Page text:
Muslim community leaders point to the expansion of the U.S. drone program under President Obama, which used drones for surveillance and targeted killings in Muslim-majority countries like Yemen, Pakistan, Afghanistan and Iraq and resulted in hundreds of civilian deaths.

That’s why it’s so troubling that data showing how often Muslims engage with their faith and where they are could end up in the hands of the U.S. military, said Zahra Billoo, a civil rights attorney and executive director of CAIR’s San Francisco Bay Area chapter.


“This feels like a betrayal from within our own community,” said Billoo. “People feel that they should have been able to trust a company that markets and serves specifically the Muslim community — a community that has been under incredible attack domestically and abroad — to keep that data private, to be incredibly diligent about who they were selling it to, if they would sell it at all.”

While Muslim Pro’s data policies are broadly in line with the rest of the tech industry, the use of the app is an indicator of faith and religiosity in ways that few others are, Billoo said.

“Our religion cannot be assumed from some of the other software,” she continued. “But if I’m checking Fajr everyday on Muslim Pro, then that tells the U.S. military something specific about me.”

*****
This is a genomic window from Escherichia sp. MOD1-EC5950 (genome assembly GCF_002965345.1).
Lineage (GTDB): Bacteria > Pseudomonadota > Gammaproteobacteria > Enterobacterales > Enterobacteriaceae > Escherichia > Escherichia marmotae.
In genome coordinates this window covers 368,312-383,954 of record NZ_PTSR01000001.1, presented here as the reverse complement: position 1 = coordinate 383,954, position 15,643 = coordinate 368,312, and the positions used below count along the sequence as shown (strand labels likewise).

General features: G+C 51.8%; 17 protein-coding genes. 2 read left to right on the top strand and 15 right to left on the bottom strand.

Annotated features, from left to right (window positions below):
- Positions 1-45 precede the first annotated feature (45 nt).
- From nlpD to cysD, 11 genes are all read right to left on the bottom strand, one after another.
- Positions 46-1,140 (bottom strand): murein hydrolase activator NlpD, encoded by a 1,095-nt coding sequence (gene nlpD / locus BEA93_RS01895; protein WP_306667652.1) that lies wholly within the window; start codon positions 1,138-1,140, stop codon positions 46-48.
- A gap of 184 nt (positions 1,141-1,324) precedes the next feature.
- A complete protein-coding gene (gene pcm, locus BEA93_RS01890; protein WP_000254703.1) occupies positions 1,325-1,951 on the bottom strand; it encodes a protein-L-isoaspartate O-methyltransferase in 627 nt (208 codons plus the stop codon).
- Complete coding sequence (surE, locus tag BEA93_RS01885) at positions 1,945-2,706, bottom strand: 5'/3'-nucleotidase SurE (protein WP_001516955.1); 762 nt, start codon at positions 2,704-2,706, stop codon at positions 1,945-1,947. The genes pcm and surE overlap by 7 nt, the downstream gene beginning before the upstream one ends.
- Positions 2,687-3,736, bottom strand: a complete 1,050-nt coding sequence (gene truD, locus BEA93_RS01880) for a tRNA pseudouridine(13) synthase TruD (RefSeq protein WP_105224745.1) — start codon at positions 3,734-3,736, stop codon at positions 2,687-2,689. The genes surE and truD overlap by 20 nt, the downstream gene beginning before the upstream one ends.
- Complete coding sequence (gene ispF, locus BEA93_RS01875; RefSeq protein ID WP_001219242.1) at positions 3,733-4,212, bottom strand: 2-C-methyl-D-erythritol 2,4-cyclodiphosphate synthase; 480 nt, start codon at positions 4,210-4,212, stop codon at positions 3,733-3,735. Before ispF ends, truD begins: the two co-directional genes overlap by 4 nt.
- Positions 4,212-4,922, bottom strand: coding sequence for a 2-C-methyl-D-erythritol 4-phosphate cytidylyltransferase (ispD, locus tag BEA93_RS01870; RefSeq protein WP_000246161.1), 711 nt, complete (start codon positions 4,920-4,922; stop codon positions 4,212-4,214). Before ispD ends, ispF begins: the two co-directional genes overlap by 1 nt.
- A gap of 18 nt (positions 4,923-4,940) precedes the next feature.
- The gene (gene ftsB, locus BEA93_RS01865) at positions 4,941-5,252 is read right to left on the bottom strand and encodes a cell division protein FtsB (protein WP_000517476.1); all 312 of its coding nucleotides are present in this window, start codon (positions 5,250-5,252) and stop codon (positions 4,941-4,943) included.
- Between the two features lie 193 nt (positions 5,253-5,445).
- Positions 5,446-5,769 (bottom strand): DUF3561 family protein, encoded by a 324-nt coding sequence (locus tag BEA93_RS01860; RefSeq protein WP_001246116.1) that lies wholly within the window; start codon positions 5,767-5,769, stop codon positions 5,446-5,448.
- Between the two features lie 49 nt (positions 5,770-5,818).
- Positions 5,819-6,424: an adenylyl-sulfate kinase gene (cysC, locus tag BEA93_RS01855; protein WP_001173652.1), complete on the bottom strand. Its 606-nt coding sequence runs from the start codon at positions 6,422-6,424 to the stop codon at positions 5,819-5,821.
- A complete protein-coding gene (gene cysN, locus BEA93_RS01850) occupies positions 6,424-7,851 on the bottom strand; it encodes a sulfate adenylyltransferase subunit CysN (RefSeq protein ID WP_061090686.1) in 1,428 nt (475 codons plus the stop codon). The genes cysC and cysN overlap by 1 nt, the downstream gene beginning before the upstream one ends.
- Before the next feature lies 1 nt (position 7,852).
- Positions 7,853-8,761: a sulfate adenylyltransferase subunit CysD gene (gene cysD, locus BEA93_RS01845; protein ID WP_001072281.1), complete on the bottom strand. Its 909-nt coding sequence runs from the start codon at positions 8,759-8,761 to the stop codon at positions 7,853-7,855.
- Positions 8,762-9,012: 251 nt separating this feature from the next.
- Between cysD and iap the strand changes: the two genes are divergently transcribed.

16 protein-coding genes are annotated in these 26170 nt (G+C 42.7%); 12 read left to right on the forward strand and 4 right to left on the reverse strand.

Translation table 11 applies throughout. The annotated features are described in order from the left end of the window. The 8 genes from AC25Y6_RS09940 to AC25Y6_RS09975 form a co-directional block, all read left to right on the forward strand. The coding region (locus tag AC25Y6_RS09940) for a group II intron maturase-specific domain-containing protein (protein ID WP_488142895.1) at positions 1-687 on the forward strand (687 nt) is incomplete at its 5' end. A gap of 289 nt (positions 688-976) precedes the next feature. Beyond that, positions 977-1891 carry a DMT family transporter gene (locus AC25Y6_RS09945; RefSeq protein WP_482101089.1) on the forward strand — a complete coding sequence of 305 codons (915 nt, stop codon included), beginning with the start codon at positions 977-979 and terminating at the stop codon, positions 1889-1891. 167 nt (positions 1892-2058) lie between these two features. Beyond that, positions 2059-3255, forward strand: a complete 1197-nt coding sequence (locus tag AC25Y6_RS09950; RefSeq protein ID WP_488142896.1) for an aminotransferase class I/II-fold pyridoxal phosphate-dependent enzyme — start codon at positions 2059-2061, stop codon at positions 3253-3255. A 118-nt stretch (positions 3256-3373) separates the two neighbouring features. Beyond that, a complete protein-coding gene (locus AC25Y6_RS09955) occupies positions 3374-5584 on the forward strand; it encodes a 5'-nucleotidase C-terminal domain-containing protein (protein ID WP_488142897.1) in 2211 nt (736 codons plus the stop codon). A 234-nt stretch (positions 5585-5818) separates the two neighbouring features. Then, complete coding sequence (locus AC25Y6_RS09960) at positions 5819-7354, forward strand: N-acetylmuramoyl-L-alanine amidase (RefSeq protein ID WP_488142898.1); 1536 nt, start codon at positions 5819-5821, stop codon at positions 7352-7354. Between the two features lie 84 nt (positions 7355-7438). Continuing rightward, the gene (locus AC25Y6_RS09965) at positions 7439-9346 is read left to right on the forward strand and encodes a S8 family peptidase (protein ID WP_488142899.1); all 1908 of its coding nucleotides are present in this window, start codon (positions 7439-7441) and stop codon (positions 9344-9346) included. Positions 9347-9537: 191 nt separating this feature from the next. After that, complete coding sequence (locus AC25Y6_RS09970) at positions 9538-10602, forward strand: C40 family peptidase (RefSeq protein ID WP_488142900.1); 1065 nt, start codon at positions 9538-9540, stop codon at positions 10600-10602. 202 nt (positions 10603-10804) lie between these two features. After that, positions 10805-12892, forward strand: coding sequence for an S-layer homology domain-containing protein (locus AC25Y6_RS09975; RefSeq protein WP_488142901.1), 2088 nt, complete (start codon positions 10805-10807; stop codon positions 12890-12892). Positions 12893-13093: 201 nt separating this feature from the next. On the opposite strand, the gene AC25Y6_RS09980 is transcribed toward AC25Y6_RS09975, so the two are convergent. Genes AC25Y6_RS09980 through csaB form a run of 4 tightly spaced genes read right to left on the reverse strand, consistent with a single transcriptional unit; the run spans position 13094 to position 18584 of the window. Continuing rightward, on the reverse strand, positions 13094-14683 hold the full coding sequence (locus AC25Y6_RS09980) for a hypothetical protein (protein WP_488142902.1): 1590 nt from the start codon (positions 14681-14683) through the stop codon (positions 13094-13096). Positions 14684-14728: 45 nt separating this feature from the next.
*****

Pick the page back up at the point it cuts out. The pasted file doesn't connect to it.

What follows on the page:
Billoo said CAIR is asking for a congressional inquiry — one that might get answers from the U.S. military about why the data were acquired and how they are being used.

In New York, where NYPD surveillance remains top of mind in the Muslim community, members of the Majlis Ash-Shura, the Muslim leadership council in New York, say the app scandal has inspired them to begin discussing lobbying for statewide consumer privacy legislation, akin to California’s Consumer Privacy Act. Members of the leadership council are no strangers to the idea of government surveillance — the group’s former president, Imam Talib Abdur Rashid, sued the NYPD for surveillance records on himself — but this is the first time it has considered steps to curb potential government surveillance through private businesses.